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How would you say Chew Lips have progressed from the first record?

I think we’re completely different. It sounds obvious, but we just tried very hard to write better songs – we were really keen that the song-craft shone through this time rather than just the style of our music. I’m really proud of our first record, but when I look back at it now it doesn’t feel completely finished. Maybe it was a bit naive, too. This time, we’re more commercial, there’s no way of avoiding that, but there’s a strong feeling of progression.

So you want to be better songwriters, but do you sound different, too?

We always cite Beck when we talk about how we’d like to evolve. Every record he’s done is completely different and no-one questions it. In fact, his fans expect it. So we started looking towards weird hip-hop and R&B and I think we’ve ended up with a kind of Chew Lips version of R&B. It’s not a parody, more like our take on it. And I think that what comes through in the new recordings is that we don’t take ourselves too seriously. We really wanted it to be a fun record because, on reflection, the first was quite insular and icy.

One of the new songs, Hurricane, is a great example of that isn’t it?

Right. There’s nothing wrong with being poppy and polished, after all. We knew that we wanted to make a pop record, but that doesn’t mean giving up everything that you stand for. It’s about making your version of a pop record. We’re not competing with Rihanna and Beyonce, obviously. But if we can work in the same area, while at the same time putting our cheeky twist on it… that’s how I like to think we can operate. Certainly that’s how we like the live shows to come across.

Your live shows are more like rock concerts, aren’t they?

Oh yes, they’re very high energy. In a weird way, our live show has been more important to our profile than the debut album ever was. The producer [Bat For Lashes’ David Kosten] saw something in me that was vulnerable and delicate, even though live I was much more raucous. That meant we ended up making an album which wasn’t really a full representation of us as a band. But this time, it does feel more like we’ve made a record which sounds like how we sound live, more full on.

There’s also a Chew Lips mixtape on your website, which has hip-hop, Prince… and you. Is it like a signpost to your sound?

Kind of. I’m always a bit dubious of mixtapes – they’re a bit of a distraction if I’m being honest. They’re something for “internet people” to talk about online, which is fine, because you want to give your fans little tidbits. They do take your music to more people, I just don’t listen to them myself – they’re more James’ thing.

Interesting that you should mention keeping up with the ‘internet people’. Is it more and more difficult to maintain the attentions of your fanbase these days?

In the UK being new is more valued than being good, which is really strange if you think about it. In the US, you have to tour for three years or something before you make a record, but here you only have to release one single – or maybe not even release anything at all – and you get written about because it is so fashionable to be new. It drives me crazy really – attention simply isn’t paid to song-craft or even musicianship.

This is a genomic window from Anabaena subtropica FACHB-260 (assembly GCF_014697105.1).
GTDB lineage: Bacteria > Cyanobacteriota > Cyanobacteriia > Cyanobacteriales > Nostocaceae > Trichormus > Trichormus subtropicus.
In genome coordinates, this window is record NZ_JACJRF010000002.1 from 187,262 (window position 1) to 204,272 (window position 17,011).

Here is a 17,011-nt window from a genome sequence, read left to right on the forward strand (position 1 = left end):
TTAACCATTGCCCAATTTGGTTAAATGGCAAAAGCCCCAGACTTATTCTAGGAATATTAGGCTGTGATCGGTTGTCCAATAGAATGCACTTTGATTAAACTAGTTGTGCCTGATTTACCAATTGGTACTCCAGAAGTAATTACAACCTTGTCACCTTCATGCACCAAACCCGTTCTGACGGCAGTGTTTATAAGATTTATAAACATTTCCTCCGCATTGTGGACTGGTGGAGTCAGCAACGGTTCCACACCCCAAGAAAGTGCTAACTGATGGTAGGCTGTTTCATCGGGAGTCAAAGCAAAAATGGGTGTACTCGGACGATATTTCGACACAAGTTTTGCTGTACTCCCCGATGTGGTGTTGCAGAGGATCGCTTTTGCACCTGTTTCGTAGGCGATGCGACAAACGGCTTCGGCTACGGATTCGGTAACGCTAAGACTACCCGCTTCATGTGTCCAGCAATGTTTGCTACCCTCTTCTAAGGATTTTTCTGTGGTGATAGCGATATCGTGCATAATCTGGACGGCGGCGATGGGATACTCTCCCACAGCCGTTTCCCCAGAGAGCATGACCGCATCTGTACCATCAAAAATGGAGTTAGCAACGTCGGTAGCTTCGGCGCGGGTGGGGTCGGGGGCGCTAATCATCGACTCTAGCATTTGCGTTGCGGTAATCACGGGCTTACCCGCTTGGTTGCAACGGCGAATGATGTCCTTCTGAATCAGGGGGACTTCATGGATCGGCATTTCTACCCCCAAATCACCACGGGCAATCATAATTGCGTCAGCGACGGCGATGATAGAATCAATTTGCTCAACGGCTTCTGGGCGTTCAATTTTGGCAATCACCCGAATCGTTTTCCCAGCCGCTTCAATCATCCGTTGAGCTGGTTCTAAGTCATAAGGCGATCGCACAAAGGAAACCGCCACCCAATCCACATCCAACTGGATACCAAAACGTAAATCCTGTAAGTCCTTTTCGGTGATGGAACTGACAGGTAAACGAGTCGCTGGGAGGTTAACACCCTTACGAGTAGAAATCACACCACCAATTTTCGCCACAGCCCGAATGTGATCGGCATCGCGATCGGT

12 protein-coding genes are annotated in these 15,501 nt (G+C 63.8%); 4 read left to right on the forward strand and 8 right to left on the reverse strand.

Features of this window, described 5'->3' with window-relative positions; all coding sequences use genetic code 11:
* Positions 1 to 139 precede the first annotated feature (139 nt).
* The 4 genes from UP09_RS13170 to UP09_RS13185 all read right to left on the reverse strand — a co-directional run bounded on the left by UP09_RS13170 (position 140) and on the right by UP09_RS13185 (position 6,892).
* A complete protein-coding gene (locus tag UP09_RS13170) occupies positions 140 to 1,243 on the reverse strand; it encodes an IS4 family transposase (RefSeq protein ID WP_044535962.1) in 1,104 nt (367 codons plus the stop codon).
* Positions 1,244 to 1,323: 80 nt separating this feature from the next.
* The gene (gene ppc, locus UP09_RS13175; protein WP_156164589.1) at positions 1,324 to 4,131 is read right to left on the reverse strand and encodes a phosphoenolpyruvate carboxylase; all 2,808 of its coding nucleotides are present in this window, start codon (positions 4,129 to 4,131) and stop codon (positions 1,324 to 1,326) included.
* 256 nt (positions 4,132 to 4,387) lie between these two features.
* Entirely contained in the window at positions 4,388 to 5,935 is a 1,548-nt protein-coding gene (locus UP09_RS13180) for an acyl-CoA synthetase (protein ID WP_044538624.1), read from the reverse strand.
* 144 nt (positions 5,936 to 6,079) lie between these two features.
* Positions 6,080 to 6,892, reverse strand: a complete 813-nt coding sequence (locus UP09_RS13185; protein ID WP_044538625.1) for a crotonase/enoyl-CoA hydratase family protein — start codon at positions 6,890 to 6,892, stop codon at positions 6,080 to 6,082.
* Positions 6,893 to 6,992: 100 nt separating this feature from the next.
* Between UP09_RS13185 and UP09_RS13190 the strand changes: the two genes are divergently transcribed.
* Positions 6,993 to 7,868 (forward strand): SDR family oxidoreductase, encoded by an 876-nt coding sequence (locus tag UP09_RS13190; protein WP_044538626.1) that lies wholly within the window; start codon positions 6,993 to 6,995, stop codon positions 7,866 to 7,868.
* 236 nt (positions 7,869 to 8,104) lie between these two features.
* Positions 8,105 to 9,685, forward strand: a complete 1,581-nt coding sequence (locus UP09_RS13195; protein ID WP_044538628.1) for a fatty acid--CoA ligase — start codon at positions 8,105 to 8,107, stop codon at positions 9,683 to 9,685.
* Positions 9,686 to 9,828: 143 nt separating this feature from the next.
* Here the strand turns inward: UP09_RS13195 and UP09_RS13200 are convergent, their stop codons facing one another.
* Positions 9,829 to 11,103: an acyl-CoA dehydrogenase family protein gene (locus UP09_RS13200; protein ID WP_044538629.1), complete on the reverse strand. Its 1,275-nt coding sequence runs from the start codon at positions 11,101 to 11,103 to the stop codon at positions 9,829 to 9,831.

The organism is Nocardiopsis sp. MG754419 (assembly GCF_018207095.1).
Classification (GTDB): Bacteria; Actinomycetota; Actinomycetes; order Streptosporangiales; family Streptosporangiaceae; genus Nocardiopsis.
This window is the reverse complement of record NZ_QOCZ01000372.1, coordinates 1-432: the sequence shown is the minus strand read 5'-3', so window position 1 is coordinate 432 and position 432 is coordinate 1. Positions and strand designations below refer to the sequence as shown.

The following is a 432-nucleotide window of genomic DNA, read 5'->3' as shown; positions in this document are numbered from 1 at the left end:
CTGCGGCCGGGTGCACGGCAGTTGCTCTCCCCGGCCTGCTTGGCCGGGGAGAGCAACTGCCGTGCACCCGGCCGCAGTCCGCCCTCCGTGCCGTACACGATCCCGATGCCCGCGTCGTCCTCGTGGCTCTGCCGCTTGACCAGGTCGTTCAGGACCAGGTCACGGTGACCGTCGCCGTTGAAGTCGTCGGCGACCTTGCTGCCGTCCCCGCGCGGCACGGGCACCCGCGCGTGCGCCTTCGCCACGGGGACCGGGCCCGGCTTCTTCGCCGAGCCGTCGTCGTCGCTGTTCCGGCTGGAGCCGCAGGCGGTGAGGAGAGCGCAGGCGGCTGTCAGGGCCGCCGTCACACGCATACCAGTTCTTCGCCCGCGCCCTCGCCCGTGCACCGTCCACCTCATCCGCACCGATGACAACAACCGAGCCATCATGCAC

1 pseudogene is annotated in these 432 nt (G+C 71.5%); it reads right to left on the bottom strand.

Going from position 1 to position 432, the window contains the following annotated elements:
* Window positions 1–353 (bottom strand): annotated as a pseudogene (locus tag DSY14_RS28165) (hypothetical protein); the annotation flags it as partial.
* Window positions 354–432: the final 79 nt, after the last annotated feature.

Still, you benefitted from the buzz when you first came on the scene. Steve Lamacq couldn’t stop talking about your demo…

Yes, but you can’t take that too seriously because, really, it’s all about making sure that the people who did like you will continue to do so when the buzz has moved on to someone else. In the end, our first album was released independently and probably did as well as it can do. This time, we’re with Sony, and so our hopes are much higher. They’ve signed us because they’ve worked out a target audience they think they can tap into with songs like Hurricane. And that is absolutely fine. You have to try and keep yourself unaware of all that business stuff, because hopefully that’s not why you got into music in the first place.

Why did you get into music then?

It’s actually a slightly weird story. I actually wanted to be a poet. But a family friend who worked at a major record label connected the fact that I could write poetry and had a good singing voice. And that started me on this amazing road. I do write from the heart about what I’m going through – and for the second album I’ve tried to do the same but in simpler language, which is quite a tough trick to pull off. It’s from a real place, and I hope that people get that. After all, it’s only if you do touch a nerve with people that your songs are successful.

So what’s the Chew Lips song in which you think you’ve cracked both the lyrical and musical sides to your sound?

Mixtape, the last song on the new record. This sentence just came out of me: “What’s the soundtrack to your life/like a movie scene that you’re inside/like a mixtape from your memory.” That encapsulates, I hope, that universal feeling when you equate a moment in your life with a song. You hear a tune which makes you think of a person, or a place. I mean, I can’t smell CKOne without thinking of my first boyfriend. But if someone walks past me wearing it, I always stop and think it’s him. It’s the same with music I think. I wanted to try and work through those feelings in Mixtape, while making sure the song had a pop sensibility. Hopefully, people will see it’s worked.

See Chew Lips live at Bristol Louisiana on Thursday June 28. Tickets £8adv from www.ticketweb.co.uk